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New dietary guidelines released amid 'crisis' of obesity and diet-related diseases

Though the new guidelines don't differ greatly from the last recommendations, there's a greater sense of urgency as the majority of American adults and one in three children are deemed overweight or obese.

January 31, 2011|By Andrew Zajac | Washington Bureau

WASHINGTON -- New federal dietary guidelines released Monday urge Americans to avoid oversized portions, choose products that are lower in sodium, opt for water instead of sugary drinks and eat more fruits and vegetables -- half a plateful.

The guidelines are not radically different from the last version, released in 2005, but come with a sense of urgency driven by growing rates of obesity, diabetes and other diet-linked health problems among Americans.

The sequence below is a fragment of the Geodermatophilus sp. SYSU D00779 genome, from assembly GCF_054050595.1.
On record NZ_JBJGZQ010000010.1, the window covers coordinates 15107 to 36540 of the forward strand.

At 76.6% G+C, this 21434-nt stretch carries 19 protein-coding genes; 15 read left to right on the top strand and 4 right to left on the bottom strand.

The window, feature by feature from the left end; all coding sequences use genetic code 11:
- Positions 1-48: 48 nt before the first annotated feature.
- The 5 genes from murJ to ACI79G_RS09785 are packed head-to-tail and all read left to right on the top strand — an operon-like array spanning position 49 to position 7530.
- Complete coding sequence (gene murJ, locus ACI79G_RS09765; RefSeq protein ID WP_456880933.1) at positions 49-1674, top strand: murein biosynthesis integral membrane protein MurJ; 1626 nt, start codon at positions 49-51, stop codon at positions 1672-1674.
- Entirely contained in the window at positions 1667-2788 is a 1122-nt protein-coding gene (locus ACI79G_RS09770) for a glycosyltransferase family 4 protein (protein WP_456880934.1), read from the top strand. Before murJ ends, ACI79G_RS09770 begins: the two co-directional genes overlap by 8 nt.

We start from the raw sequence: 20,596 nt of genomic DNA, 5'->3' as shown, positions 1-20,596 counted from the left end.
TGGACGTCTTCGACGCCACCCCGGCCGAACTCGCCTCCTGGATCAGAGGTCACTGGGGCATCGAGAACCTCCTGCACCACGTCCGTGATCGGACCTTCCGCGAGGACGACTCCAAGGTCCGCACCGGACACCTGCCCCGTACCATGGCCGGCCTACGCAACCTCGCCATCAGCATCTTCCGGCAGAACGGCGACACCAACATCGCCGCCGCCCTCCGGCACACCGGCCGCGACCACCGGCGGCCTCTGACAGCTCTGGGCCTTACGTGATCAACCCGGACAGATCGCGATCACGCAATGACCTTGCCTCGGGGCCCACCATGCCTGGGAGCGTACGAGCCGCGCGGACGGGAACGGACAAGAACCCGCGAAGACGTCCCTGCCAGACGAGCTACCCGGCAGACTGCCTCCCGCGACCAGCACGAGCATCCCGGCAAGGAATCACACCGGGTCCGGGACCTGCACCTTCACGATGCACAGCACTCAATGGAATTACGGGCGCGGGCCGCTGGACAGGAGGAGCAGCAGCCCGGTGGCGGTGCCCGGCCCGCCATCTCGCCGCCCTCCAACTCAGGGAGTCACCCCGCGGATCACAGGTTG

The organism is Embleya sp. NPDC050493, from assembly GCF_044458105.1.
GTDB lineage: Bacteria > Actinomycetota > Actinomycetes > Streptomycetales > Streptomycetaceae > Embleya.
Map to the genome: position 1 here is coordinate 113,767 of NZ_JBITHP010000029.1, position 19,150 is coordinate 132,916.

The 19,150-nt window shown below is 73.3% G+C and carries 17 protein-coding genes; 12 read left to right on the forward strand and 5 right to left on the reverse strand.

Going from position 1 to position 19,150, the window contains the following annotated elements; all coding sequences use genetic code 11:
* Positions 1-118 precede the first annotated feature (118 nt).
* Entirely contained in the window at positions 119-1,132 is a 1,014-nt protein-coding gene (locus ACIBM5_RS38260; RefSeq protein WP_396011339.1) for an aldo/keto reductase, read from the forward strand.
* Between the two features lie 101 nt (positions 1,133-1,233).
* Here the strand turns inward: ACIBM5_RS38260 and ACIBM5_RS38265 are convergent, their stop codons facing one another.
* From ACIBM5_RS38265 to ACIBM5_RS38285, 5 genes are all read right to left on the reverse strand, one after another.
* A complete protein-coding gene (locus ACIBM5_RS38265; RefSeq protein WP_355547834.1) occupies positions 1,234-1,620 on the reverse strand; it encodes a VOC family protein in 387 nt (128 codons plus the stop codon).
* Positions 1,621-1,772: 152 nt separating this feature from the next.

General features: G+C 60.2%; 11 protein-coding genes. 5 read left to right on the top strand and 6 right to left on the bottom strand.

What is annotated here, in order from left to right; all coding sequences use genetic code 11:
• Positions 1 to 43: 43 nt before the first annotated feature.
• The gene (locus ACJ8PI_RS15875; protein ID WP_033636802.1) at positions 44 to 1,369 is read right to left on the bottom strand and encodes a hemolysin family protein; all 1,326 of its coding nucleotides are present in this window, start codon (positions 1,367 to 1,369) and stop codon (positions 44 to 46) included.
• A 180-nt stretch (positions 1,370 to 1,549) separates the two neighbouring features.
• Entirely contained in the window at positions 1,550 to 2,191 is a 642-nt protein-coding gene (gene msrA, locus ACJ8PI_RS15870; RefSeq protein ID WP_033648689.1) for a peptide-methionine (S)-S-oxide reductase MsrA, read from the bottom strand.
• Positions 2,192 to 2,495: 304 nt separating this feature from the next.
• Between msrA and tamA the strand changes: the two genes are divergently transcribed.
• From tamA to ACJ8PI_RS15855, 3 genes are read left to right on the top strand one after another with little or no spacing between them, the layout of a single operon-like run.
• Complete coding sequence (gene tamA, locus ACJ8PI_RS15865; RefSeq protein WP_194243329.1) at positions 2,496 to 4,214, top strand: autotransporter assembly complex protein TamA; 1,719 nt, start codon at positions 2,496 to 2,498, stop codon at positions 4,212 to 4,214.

"The 2010 Dietary Guidelines are being released at a time when the majority of adults and one in three children is overweight or obese and this is a crisis that we can no longer ignore," Secretary of Agriculture Tom Vilsack said in a statement accompanying the release of the new advice. The Agriculture Department coauthors the guidelines with the Department of Health and Human Services.

In a few instances, the 2010 guidelines go further than previous guidance. They recommend, for example, that consumers switch to fat-free or low-fat milk, while the 2005 guidelines simply advised consumption of 3 cups per day of such low-fat or fat-free dairy products.

Revised every five years, the guidelines influence decisions in school meal programs, Meals on Wheels, and regulatory issues such as food labeling and how foods are marketed to children.

Monday's guidelines did not include an update of the food pyramid, which is expected in the next few months.

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